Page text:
Pompano Beach indie-rocker Chris Carrabba, whose humbly emotive music has taken his band Dashboard Confessional around the world, is returning to South Florida for a free concert on Aug. 29, his head spinning with new, mysterious inspiration and, at a time of great personal loss, his heart again worn prominently on his intensely tattooed sleeve.
Dashboard Confessional last week completed a North American tour of more than 60 shows in 2017, and September will bring concerts in Indonesia and Australia. Not bad for a band that hasn’t released an album of original material since 2009’s “Alter the Ending.”
That soon will the change, says Carrabba, estimating that he has written dozens of new songs, many already recorded and awaiting post-production tweaks. He can’t say when the album will be released — conversations with labels are ongoing — but he will say that this music marks a comeback for the kind of passionate, idealistic songwriting that filled Dashboard’s breakout albums “The Swiss Army Romance” and “The Places You Have Come To Fear the Most,” releases that helped define “emo” as a musical genre.
“It reminds me a lot of the way I wrote the songs — with a sense of urgency, in a van, in front of the building complex I lived in in Pompano — the summer before college,” Carrabba says. “I would go to Davie to my friend James — James Wisner, who would go on to become a very big producer [New Found Glory, Paramore], but at the time was a dude with a closet and a microphone — and I would record my songs there, without any expectation that anybody other than he or I or the few people that we would play those songs for would ever hear them.”
The former Boca High and Florida Atlantic University student, raised on a steady diet of music from the Cure and Jawbreaker, admits his youthful idealism and appreciation for nonconformity was distorted over the years by “prying eyes” and compromise. He’s not sure how or why he’s been able to rekindle the fire of his younger self in new lyrics and melodies.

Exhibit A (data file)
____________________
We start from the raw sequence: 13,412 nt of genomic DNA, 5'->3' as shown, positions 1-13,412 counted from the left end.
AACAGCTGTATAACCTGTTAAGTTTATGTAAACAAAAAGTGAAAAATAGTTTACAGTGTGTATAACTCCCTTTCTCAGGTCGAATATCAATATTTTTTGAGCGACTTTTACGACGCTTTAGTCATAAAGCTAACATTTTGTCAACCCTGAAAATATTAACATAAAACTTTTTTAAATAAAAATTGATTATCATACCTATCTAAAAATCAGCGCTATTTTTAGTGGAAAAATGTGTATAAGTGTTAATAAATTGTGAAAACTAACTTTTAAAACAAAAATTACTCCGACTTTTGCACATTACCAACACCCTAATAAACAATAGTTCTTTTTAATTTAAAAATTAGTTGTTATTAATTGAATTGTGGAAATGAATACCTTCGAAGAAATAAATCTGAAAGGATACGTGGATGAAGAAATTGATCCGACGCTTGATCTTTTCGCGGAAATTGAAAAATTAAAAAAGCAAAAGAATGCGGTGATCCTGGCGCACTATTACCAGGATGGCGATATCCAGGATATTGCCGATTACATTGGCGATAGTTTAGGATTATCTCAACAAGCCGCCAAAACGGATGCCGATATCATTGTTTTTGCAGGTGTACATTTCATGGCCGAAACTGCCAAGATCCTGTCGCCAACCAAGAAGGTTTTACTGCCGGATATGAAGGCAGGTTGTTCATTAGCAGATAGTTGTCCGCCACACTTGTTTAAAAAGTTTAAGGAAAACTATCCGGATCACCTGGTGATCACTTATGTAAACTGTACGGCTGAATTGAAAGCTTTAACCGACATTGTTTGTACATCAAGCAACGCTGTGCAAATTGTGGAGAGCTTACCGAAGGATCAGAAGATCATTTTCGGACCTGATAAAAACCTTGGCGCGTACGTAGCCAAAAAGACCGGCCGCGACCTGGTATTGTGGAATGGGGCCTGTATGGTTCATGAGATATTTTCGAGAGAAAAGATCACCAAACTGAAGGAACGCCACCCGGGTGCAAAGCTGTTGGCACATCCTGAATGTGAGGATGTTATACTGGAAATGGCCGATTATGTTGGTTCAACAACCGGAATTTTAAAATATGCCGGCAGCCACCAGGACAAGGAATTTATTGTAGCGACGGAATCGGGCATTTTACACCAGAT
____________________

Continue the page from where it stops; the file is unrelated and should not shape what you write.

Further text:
“The way I express myself is still sort of a mystery. I don’t try to decode it,” he says. “My first couple of records, I knew, sounded and felt good. This one, I know, sounds and feels good.”
Carrabba was speaking from his place in Nashville, a few days after the Dashboard tour ended, but already looking forward to a free Fillmore Miami Beach performance on Tuesday, Aug. 29. (“I hate not playing shows,” he says.) The concert is part of the four-city Ford Front Row series, a partnership between Billboard magazine and the automaker. Admission is free with an RSVP at Billboard.com/FordFrontRow. Los Angeles folk-pop band the Mowgli’s are the opening act.
Carrabba still has a home in Pompano Beach and plans to arrive several days before the concert to meet with local friends to remember the life of Mike Hurley, dynamic frontman for the straight-edge punk band Tension and an integral organizer of the burgeoning South Florida music scene in the 1990s. Hurley, 45, died on July 18, two days before Carrabba lost another friend, Linkin Park’s Chester Bennington.
Each musician was chased by personal demons. Each died by his own hand.
Bennington was “not just a great artist but a great person, and a great voice for people who deal with addiction and depression,” Carrabba says. “I deal with depression. I thankfully don’t deal with addiction. He was empowering to those of us that felt a little bit, maybe embarrassed is how we feel? It was empowering to see somebody with such a powerful singing voice — frankly a superstar in our medium — to come out and say, ‘I deal with these struggles, and yet I’m happy.’ And that is the thing that people don’t understand. I’m a very happy person, even though I deal with anxiety.”